After watching their team finish with the worst record in the league, Orlando Magic fans are happily looking forward to making predictions about next season. Once it comes time to actually look into the future, though, it quickly becomes apparent that the Magic might not see a big improvement in their win-loss record.
In Orlando's first season without Howard and former head coach Stan Van Gundy, the Magic only managed to win 20 games. Even worse, the franchise only won five games after the All-Star break.
The dismal results are by design, though. General manager Rob Hennigan decided it was in the franchise's best interest to bottom out after trading Dwight Howard prior to the 2012-13 season.
Still, there are no excuses in the NBA on a nightly basis. With some of the greatest athletes in the world as their competition, the Magic will struggle to remain competitive over the span of a full season.
Magic fans should not expect the upcoming season to be much better than the previous one, although the development of the team's young talent will be on full display. Next season will be about the continued progression of the roster under Jacque Vaughn's leadership, which should allow the front office to pick which young talents are going to be selected as franchise cornerstones.
Although it's difficult to give up hope of making a run at the playoffs before training camp even starts, Orlando's rebuilding effort is already ahead of schedule. The haul the Magic received in return for Howard, which was thought to be underwhelming at the time, has turned out to be better than originally anticipated.
Nikola Vucevic appears to be one of the most promising young centers in the NBA. He finished the season with 46 double-doubles, which was the third-highest total league-wide.
Also included in the trade was Moe Harkless, who started 59 games for the Magic. While it took the St. John's product about half of the season to transition to the NBA game, he started to look more comfortable over the final three months of the season, as evidenced by the fact that he averaged 13.4 points per contest after the All Star break.
The acquisition of Tobias Harris in the J.J Redick trade also made Hennigan look like a genius. In his 27 games with the Magic, Harris averaged 17.3 points and 8.5 rebounds while shooting 45.3 percent from the floor.
With the second pick in June's draft, the Magic selected shooting guard Victor Oladipo out of Indiana. The move did not surprise anyone. Oladipo was rated the top prospect in this year's class by a collection of NBA GMs and scouts, according to Chad Ford of ESPN (subscription required).
The Magic will rely on their young core group and veterans Arron Afflalo, Jameer Nelson and Glen "Big Baby" Davis. And while the roster has upside, it's hard to form an argument against the Magic employing one of the league's bottom 10 rosters in regards to "ready" talent.
It's a bit tough to find many strengths for the Magic. They still have a while to go until they're ready to compete for a playoff spot.
That being said, Orlando was strong on the boards last season and figures to be just as good once the new campaign gets underway.
By pulling down an average of 42.7 boards per contest, the Magic finished the season ranked 12th in rebounding. By adding Oladipo at shooting guard, who figures to be above the league average on the glass for his position, the Magic could easily blossom into a top-10 team on the boards.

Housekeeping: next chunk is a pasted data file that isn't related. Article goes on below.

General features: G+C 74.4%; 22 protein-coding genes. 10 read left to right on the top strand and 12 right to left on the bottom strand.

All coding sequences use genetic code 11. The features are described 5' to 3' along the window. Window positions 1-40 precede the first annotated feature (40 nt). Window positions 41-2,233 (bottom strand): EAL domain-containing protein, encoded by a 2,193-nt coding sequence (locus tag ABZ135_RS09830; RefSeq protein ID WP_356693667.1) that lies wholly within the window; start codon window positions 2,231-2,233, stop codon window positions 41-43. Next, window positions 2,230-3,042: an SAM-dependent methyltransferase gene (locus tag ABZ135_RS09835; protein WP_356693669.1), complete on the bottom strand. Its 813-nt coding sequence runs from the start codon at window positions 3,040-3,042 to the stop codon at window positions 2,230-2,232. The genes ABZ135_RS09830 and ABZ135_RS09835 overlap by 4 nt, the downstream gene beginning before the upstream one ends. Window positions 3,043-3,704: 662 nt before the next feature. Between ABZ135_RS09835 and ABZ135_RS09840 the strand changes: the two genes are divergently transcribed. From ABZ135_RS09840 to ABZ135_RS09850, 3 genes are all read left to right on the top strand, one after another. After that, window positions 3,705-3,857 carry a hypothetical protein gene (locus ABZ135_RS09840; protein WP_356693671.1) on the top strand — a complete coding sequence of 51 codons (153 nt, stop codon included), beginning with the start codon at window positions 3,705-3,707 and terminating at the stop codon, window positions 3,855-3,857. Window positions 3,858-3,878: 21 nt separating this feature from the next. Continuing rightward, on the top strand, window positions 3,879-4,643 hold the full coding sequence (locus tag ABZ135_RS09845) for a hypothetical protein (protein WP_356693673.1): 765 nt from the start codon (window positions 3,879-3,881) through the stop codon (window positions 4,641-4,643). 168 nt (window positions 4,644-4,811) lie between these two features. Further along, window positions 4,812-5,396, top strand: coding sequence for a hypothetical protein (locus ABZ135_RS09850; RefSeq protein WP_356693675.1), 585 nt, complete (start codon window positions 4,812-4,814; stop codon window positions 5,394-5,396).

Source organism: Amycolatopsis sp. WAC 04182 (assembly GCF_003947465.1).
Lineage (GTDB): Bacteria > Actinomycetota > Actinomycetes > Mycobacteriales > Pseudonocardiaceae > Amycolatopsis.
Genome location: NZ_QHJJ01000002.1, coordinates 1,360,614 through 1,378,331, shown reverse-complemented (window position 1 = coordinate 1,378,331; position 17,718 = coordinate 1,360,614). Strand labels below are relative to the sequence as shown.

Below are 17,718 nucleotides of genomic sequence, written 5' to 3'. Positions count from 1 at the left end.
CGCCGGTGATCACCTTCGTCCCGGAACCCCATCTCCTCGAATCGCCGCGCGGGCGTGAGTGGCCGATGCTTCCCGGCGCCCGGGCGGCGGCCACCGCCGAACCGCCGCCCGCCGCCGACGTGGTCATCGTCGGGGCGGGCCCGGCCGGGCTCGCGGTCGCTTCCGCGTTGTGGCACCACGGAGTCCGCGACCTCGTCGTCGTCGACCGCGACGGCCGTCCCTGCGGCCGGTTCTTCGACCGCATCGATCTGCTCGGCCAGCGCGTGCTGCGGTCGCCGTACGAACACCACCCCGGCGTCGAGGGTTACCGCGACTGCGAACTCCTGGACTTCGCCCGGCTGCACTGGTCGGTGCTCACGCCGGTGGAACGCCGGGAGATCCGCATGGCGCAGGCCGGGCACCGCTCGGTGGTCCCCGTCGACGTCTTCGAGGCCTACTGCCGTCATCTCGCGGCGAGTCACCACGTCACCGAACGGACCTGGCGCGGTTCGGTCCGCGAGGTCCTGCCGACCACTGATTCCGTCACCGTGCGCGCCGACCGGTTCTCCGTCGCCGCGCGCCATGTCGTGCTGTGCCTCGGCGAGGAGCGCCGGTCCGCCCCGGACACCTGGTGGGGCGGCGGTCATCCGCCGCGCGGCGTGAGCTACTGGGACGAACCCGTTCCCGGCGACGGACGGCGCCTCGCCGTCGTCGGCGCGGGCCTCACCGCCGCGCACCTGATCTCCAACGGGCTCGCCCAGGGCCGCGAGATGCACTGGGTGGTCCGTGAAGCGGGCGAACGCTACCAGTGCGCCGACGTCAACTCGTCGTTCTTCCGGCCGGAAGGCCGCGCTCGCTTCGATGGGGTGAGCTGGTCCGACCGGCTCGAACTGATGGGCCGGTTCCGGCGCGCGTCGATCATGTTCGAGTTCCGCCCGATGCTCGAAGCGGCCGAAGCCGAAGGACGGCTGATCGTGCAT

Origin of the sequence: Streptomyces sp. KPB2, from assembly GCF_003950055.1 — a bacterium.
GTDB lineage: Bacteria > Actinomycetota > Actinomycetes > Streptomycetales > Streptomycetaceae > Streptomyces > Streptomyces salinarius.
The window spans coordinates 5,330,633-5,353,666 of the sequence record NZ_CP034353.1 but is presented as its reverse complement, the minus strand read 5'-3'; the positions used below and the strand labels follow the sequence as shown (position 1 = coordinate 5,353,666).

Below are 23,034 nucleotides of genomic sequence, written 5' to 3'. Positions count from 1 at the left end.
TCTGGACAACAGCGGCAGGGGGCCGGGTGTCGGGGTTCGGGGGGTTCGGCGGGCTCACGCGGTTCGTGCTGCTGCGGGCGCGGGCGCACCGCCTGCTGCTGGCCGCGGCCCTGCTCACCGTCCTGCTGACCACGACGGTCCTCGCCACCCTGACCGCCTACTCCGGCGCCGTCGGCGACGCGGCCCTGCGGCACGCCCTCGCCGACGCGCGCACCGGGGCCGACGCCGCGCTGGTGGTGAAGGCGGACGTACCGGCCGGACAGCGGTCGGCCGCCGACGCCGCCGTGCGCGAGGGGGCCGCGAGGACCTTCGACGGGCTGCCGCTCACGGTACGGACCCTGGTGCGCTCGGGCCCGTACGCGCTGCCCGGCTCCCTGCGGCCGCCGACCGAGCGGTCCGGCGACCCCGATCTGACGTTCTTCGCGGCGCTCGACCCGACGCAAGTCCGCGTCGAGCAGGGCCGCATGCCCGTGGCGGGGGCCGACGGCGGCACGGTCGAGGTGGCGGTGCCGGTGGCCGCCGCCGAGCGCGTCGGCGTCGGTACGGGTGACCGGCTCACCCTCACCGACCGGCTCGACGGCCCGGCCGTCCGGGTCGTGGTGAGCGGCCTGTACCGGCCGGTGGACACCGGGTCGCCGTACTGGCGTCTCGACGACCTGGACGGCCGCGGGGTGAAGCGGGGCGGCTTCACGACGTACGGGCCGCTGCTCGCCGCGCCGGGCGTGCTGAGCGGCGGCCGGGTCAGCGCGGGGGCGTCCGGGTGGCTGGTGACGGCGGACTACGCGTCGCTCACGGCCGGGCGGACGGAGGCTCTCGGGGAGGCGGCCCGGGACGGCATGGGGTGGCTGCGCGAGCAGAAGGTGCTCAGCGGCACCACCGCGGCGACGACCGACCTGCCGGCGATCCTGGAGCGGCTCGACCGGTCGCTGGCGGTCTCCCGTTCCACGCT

Unfortunately for the Magic, the only other aspect that could confidently be considered a strength is the team's age. More than half of Orlando's expected impact players are under 23 years of age, which means the franchise certainly has something to build upon.
The team's weaknesses are plentiful, but that is to be expected for such a young group that struggled to win games last season.
The Magic will have a hard time scoring on un-assisted baskets. Offensively, the Magic don't have a player that can consistently get himself a decent open look. Without a go-to guy, Orlando will struggle in late-game situations.
Although the Magic could improve on either their scoring offense or defense (they finished ranked 24th in each category last season), it wouldn't be surprising if neither unit improved dramatically.
Despite having plenty of building blocks, Orlando still lacks a legitimate star player, but it hopes to acquire that type of talent once the 2014 NBA draft rolls around.
The Magic are in the Southeast division, which means they have the misfortune of playing the Miami Heat four times per year. While Orlando seriously challenged the NBA champions in two of their four contests during the 2012-13 season, the Magic are still a couple years away from giving the Heat any trouble barring serious personnel shake-ups.
Rounding out the Southeast are the Atlanta Hawks (who lost Josh Smith in free agency), the Washington Wizards (who should compete for a playoff berth) and the Charlotte Bobcats (who figure to better due to the acquisition of Al Jefferson).
At this point, Orlando appears to be the worst team in the division. It's conceivable that the Magic could finish the regular season with a better record than the Bobcats, but that would likely either take another major step back from Charlotte or a serious leap in progress from Orlando's young players.
Looking at the Eastern Conference as a whole, the Magic will have a few competitors at the bottom of the standings. With the season still months away, the Philadelphia 76ers, Milwaukee Bucks and Bobcats figure to join Orlando in the conference's cellar.
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